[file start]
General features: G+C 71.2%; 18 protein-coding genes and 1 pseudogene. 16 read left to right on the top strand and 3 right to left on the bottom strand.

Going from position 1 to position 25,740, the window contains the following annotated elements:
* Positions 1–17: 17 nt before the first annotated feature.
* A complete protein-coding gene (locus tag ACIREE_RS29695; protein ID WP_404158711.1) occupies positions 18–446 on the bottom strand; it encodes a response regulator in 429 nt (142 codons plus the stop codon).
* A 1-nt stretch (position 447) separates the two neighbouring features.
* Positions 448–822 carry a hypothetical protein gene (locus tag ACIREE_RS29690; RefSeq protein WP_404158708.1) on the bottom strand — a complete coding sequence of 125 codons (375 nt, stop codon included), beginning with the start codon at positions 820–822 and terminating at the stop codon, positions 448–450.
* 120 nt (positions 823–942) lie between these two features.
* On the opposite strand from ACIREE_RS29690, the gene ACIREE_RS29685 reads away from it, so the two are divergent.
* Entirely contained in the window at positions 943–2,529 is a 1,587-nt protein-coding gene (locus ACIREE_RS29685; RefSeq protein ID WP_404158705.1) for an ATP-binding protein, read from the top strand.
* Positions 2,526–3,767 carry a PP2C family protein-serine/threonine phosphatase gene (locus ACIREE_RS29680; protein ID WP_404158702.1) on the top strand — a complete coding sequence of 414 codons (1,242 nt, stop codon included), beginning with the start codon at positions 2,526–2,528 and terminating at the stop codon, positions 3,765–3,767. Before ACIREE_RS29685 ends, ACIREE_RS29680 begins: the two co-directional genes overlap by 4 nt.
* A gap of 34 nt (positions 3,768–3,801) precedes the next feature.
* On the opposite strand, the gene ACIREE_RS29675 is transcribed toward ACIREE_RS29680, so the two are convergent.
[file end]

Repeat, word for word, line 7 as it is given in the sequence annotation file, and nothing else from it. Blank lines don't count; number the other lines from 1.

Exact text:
* 120 nt (positions 823–942) lie between these two features.